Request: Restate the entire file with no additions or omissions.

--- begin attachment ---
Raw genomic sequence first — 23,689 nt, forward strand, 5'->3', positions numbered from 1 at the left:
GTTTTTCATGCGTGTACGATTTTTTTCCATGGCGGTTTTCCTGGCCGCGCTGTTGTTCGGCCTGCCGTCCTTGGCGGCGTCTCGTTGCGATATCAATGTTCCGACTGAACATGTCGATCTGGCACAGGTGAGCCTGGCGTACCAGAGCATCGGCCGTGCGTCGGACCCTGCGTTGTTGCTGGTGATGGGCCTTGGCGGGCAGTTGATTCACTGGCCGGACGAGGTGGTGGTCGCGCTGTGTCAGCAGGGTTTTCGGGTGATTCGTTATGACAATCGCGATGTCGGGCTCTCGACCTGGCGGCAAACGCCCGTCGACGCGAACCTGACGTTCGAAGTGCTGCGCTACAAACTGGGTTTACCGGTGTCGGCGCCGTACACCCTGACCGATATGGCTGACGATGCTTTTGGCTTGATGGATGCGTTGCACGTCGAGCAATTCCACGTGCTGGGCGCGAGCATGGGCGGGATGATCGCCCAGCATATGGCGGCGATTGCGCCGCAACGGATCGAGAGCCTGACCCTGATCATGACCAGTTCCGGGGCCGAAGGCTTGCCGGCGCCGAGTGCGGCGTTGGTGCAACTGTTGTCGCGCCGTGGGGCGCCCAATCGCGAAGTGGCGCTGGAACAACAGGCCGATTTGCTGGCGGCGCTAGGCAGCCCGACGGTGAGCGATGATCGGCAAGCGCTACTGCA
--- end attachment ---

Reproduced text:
Raw genomic sequence first — 23,689 nt, forward strand, 5'->3', positions numbered from 1 at the left:
GTTTTTCATGCGTGTACGATTTTTTTCCATGGCGGTTTTCCTGGCCGCGCTGTTGTTCGGCCTGCCGTCCTTGGCGGCGTCTCGTTGCGATATCAATGTTCCGACTGAACATGTCGATCTGGCACAGGTGAGCCTGGCGTACCAGAGCATCGGCCGTGCGTCGGACCCTGCGTTGTTGCTGGTGATGGGCCTTGGCGGGCAGTTGATTCACTGGCCGGACGAGGTGGTGGTCGCGCTGTGTCAGCAGGGTTTTCGGGTGATTCGTTATGACAATCGCGATGTCGGGCTCTCGACCTGGCGGCAAACGCCCGTCGACGCGAACCTGACGTTCGAAGTGCTGCGCTACAAACTGGGTTTACCGGTGTCGGCGCCGTACACCCTGACCGATATGGCTGACGATGCTTTTGGCTTGATGGATGCGTTGCACGTCGAGCAATTCCACGTGCTGGGCGCGAGCATGGGCGGGATGATCGCCCAGCATATGGCGGCGATTGCGCCGCAACGGATCGAGAGCCTGACCCTGATCATGACCAGTTCCGGGGCCGAAGGCTTGCCGGCGCCGAGTGCGGCGTTGGTGCAACTGTTGTCGCGCCGTGGGGCGCCCAATCGCGAAGTGGCGCTGGAACAACAGGCCGATTTGCTGGCGGCGCTAGGCAGCCCGACGGTGAGCGATGATCGGCAAGCGCTACTGCA